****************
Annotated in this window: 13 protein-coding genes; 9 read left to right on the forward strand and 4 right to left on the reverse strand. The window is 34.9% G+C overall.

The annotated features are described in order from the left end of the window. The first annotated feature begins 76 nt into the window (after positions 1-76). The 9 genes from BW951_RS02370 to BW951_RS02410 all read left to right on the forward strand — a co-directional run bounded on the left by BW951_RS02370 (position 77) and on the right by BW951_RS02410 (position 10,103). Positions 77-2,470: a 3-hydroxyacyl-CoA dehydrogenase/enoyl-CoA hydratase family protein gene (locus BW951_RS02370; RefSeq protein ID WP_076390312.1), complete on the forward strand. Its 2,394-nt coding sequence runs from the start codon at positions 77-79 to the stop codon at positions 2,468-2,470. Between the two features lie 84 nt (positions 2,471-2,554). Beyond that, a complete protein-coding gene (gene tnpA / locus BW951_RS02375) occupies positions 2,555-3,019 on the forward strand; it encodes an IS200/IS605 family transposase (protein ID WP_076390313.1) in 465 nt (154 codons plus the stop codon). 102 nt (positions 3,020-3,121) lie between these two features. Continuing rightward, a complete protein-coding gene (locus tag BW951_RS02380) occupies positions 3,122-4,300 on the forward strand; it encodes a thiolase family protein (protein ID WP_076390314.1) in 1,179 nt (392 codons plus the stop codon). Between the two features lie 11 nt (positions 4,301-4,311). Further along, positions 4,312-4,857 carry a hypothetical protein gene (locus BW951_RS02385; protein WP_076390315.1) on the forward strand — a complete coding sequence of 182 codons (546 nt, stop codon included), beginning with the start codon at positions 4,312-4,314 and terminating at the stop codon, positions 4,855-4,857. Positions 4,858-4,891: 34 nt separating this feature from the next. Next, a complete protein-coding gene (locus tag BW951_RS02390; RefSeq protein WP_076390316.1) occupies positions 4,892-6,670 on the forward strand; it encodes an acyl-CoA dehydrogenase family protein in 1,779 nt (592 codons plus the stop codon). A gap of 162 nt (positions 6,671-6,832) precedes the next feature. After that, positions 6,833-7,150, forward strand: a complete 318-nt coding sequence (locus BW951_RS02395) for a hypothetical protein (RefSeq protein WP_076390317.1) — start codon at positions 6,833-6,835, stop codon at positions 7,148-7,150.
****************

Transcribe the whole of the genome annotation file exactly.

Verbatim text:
Annotated in this window: 13 protein-coding genes; 9 read left to right on the forward strand and 4 right to left on the reverse strand. The window is 34.9% G+C overall.

The annotated features are described in order from the left end of the window. The first annotated feature begins 76 nt into the window (after positions 1-76). The 9 genes from BW951_RS02370 to BW951_RS02410 all read left to right on the forward strand — a co-directional run bounded on the left by BW951_RS02370 (position 77) and on the right by BW951_RS02410 (position 10,103). Positions 77-2,470: a 3-hydroxyacyl-CoA dehydrogenase/enoyl-CoA hydratase family protein gene (locus BW951_RS02370; RefSeq protein ID WP_076390312.1), complete on the forward strand. Its 2,394-nt coding sequence runs from the start codon at positions 77-79 to the stop codon at positions 2,468-2,470. Between the two features lie 84 nt (positions 2,471-2,554). Beyond that, a complete protein-coding gene (gene tnpA / locus BW951_RS02375) occupies positions 2,555-3,019 on the forward strand; it encodes an IS200/IS605 family transposase (protein ID WP_076390313.1) in 465 nt (154 codons plus the stop codon). 102 nt (positions 3,020-3,121) lie between these two features. Continuing rightward, a complete protein-coding gene (locus tag BW951_RS02380) occupies positions 3,122-4,300 on the forward strand; it encodes a thiolase family protein (protein ID WP_076390314.1) in 1,179 nt (392 codons plus the stop codon). Between the two features lie 11 nt (positions 4,301-4,311). Further along, positions 4,312-4,857 carry a hypothetical protein gene (locus BW951_RS02385; protein WP_076390315.1) on the forward strand — a complete coding sequence of 182 codons (546 nt, stop codon included), beginning with the start codon at positions 4,312-4,314 and terminating at the stop codon, positions 4,855-4,857. Positions 4,858-4,891: 34 nt separating this feature from the next. Next, a complete protein-coding gene (locus tag BW951_RS02390; RefSeq protein WP_076390316.1) occupies positions 4,892-6,670 on the forward strand; it encodes an acyl-CoA dehydrogenase family protein in 1,779 nt (592 codons plus the stop codon). A gap of 162 nt (positions 6,671-6,832) precedes the next feature. After that, positions 6,833-7,150, forward strand: a complete 318-nt coding sequence (locus BW951_RS02395) for a hypothetical protein (RefSeq protein WP_076390317.1) — start codon at positions 6,833-6,835, stop codon at positions 7,148-7,150.